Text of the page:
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The Magic Cafe Forum Index » » Shuffled not Stirred » » Memorized Deck - Routining (0 Likes) Printer Friendly Version

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Caliban
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Quote:
On 2008-07-19 05:19, The Amazing Noobini wrote:
Just after I posted yesterday I went out to a bar to have tea and read Darwin Ortiz' Strong Magic. On one of the first pages I read he says that only magicians think that finding a card that is merely named is stronger than finding one that has been physically selected. Whereas in reality it is weaker to the spectators. If they have named the card they will think (and I'm paraphrasing) "sure you found it, I told you what card it was".


I would disagree with Darwin Ortiz on that point. I think it was Michael Close who pointed out that Darwin's argument can be disproven in two words - Invisible Deck. The ID is one of the strongest effects on a lay person and it begins with a card being named. If the spectator names a card and you can produce it without appearing look for it - it's one of the strongest things you can do with a pack of cards.
Cain
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Quote:
Not trying to cherry-pick here, but are there any routines apart from "Ackerman's Opener" that ends in NDO? I agree that NDO ending is one of the most, if not the most powerful endings to card magic.


Ackerman's Opener does not end in NDO. Ackerman's Opener concludes with all the cards grouped by value (i.e., broken up into fours-of-a-kind in no particular order). NDO order and four-of-a-kind were the two built-in closers that weighed heavily on my mind when deciding upon a stack.

Last night I was hangin' out doin' some impromptu card tricks at a party. Not long after I finished showing some people a few things, I began openly sorting the cards into NDO by myself on the couch. Someone who had watched reactions from afar came over, we chit-chatted and she asked what I was doing. I had thought of this before, awhile ago, rehearsed it, but never used the following excuse: "I think I'm missing a card" (without looking up). The lie came almost too easily, and was perhaps facilitated by the fact that, as strange luck would have it, I had accidentally left the 5D in the card box! I was genuinely surprised when I found it ("oh, there it is"), continued to chit chat, gave the deck a couple faros, put the pack down, talked, false over-hand, more lazy faros, and then did a couple things with the stack. Now, I'm not sure I would openly organize a pack and then 10 or 12 minutes later conclude by returning to NDO. While tempting, the connection seems too obvious for an intelligent person, or group especially, but this little ruse is one rather straight-forward (and probably obvious) way of getting into this particular memorized stack in a casual environment.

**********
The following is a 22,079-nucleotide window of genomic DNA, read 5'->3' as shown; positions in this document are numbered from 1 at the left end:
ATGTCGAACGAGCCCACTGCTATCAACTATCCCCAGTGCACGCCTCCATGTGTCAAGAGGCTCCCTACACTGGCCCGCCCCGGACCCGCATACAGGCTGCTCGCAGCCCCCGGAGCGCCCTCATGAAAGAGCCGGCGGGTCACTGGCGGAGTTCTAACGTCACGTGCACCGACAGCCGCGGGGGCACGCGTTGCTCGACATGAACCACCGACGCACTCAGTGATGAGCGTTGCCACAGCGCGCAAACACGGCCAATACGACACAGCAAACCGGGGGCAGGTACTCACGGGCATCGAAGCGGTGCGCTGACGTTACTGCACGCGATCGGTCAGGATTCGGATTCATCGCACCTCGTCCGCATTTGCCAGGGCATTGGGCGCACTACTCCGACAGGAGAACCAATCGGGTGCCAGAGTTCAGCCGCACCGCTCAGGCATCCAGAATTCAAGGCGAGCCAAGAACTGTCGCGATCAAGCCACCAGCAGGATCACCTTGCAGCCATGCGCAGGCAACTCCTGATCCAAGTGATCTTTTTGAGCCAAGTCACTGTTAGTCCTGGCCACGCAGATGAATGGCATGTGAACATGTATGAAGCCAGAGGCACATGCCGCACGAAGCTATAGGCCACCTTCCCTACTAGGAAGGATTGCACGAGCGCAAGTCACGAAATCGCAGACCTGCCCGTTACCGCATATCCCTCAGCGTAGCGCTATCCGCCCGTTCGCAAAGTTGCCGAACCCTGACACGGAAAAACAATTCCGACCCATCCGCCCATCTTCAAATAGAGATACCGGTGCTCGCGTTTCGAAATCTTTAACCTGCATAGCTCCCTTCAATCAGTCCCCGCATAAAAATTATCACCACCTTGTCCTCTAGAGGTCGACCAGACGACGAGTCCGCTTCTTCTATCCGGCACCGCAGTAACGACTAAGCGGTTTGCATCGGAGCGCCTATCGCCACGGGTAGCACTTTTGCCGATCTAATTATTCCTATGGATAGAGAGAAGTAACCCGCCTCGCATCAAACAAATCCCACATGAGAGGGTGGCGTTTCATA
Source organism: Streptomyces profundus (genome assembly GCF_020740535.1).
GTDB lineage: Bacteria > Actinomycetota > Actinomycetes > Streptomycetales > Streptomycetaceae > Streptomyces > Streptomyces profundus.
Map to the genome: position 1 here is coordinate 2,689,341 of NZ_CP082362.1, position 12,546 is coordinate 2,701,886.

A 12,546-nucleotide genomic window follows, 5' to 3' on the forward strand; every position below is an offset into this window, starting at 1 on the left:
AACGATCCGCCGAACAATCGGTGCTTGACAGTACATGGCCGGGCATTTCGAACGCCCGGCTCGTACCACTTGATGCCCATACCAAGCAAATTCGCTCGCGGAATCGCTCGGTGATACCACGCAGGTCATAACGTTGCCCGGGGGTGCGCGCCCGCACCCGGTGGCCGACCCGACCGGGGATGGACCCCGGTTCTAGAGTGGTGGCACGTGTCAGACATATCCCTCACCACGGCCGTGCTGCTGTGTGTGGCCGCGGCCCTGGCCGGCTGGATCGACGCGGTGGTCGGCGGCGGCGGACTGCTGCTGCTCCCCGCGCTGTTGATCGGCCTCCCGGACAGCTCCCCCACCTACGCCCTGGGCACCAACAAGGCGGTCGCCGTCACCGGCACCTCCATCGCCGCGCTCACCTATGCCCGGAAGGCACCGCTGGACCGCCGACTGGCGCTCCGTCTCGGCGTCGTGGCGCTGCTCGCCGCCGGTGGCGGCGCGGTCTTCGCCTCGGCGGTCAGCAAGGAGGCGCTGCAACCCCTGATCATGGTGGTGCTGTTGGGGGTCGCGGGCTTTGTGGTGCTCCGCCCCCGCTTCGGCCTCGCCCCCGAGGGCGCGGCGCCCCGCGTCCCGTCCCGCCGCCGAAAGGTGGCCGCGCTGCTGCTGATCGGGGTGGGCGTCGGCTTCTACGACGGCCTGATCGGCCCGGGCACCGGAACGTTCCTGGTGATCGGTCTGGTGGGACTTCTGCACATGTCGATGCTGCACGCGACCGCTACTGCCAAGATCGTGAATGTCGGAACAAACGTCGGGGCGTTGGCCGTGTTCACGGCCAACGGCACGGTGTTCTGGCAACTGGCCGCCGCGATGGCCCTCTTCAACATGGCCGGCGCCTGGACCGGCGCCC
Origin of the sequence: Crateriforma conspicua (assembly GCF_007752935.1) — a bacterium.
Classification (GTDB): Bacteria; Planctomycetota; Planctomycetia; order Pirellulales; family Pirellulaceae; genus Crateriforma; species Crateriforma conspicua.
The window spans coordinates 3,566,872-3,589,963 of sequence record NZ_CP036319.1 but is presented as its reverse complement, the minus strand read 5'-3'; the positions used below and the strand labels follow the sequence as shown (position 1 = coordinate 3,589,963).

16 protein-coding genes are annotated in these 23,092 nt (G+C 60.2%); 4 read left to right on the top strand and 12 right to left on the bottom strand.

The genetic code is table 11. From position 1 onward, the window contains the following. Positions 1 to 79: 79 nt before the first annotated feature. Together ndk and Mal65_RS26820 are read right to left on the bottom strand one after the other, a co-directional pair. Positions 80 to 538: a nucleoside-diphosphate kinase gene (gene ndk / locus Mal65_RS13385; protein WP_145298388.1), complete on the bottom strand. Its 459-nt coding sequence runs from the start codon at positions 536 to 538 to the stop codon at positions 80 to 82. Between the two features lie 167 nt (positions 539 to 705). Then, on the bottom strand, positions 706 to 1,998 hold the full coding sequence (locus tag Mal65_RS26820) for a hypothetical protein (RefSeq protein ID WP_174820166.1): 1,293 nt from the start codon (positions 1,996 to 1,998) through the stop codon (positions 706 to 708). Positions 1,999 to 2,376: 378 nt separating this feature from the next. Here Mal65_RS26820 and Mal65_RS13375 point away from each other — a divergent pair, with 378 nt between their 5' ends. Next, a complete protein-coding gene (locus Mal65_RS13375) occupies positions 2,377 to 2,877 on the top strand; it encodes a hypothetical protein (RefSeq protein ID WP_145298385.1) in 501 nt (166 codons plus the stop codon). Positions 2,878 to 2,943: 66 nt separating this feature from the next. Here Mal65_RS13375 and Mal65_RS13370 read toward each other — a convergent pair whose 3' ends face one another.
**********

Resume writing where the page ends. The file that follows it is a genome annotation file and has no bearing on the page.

Ellusionst discussing the Arcane Playing cards: "Michaelangelo took four years to create the Sistine Chapel masterpiece... these took five."

Calvin from Calvin and Hobbes: "You know Einstein got bad grades as a kid? Well, mine are even worse!"
Cohiba
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Just wanted to say that this is a great thread, with some very intelligent thoughts posted. Thanks to all involved!

A thought or two of my own, in random order:

1 - Tamariz (in Mnemonica) has a lot of information and effects that you can do with only a partial stack (such as half the stack). If you can arrange the "blockbusters" to only mess up half the deck, there may be ideas of interest to you there.

2 - The problem being discussed is a great reason to exercise your creativity and originality. For example, I came up with an Ambitious card routine that maintains full deck order (which my impromptu mainstay version did not do). I find that this type of creativity is much easier to succeed at (having a definite goal in mind with various tools at your disposal) in contrast to "inventing a new effect" - which seems to be what usually comes to mind when thinking about creativity. In doing this, I added an "impromptu" effect to my MD repertoire. The mem-deck also can strengthen certain impromptu routines (some mentioned above), which can become part of your mem-deck sets.

Finally, I think Cain and some others have made a good point in saying that you don't want the MD to become a handicap because you don't want to destroy it. I've fallen into that trap myself, holding out on a killer ending thinking that "I might need the stack later". My impromptu deck work is stronger than a lot of the "retain the order" MD effects that are out there. Be careful here.
Deck switches are pretty easy to get away with, and make a lot of sense when performing one set where reset isn't a problem. If you're doing something like table hopping, choose a couple of strong routines that don't destroy the order, utilize switches, and save the blockbuster for a table where you think it makes the most sense.
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